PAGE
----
Posted Dec 29, 2010 03:01 pm CST
Apparently unhappy about being sentenced to a 26-year prison term, followed by another three years due to his violation of probation in a prior drug case, a defendant dropped the F-bomb.
“F— y’all,” he stated, having several times previously interrupted the Washington, D.C. Superior Court judge during his sentencing, recounts an appellate court opinion (PDF) this week on the sealed case.
The unidentified judge then held him in criminal contempt on the spot for obstruction and sentenced him to another 12 months, to run consecutively, for a total term of 30 years.
Appealing, the unidentified defendant argued that his language didn’t sufficiently interfere with the court’s operation to qualify as obstruction. And, since he was sentenced to a year, he also said this contempt sentence exceeded the judge’s powers and sought a jury trial.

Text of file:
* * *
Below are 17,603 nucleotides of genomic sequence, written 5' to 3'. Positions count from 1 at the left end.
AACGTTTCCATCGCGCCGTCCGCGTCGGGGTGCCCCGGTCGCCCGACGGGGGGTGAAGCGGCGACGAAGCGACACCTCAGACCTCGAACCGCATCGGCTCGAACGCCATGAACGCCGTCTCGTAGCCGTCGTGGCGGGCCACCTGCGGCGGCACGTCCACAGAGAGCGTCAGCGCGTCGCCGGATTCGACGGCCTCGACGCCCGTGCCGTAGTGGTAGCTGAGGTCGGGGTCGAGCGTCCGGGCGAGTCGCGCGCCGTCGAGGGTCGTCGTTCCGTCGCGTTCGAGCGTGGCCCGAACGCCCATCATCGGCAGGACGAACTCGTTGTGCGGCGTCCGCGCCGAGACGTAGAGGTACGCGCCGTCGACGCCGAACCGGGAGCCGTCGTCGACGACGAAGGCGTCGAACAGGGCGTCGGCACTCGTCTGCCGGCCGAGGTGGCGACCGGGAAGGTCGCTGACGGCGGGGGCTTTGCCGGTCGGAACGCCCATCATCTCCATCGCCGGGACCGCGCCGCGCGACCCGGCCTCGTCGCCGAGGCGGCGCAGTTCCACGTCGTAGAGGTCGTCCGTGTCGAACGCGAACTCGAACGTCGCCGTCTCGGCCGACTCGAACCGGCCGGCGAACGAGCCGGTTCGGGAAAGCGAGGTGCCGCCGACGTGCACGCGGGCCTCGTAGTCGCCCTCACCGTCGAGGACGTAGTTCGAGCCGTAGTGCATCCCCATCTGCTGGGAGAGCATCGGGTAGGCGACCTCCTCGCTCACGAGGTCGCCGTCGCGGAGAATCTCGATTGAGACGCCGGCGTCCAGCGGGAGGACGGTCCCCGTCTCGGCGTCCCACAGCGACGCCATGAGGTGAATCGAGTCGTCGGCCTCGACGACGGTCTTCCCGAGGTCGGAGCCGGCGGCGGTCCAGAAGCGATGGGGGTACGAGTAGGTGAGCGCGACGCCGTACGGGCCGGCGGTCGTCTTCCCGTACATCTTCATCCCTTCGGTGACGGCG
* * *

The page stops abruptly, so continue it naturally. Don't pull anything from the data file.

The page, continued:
His conduct, which the sentencing judge described as “committ[ing] contempt of court by uttering a profanity at me in my presence, in my sight, and in a calculated way,” was obstruction, held the U.S. Court of Appeals for the D.C. Circuit in its Dec. 28 opinion.
And, although the federal appeals court agreed that the district judge didn’t have the power to sentence the defendant to a year of contempt time without a jury trial, it resolved that issue by reducing the contempt sentence to six months, reasoning that the judge intended to give him the maximum permitted term.
Hat tip: Blog of Legal Times.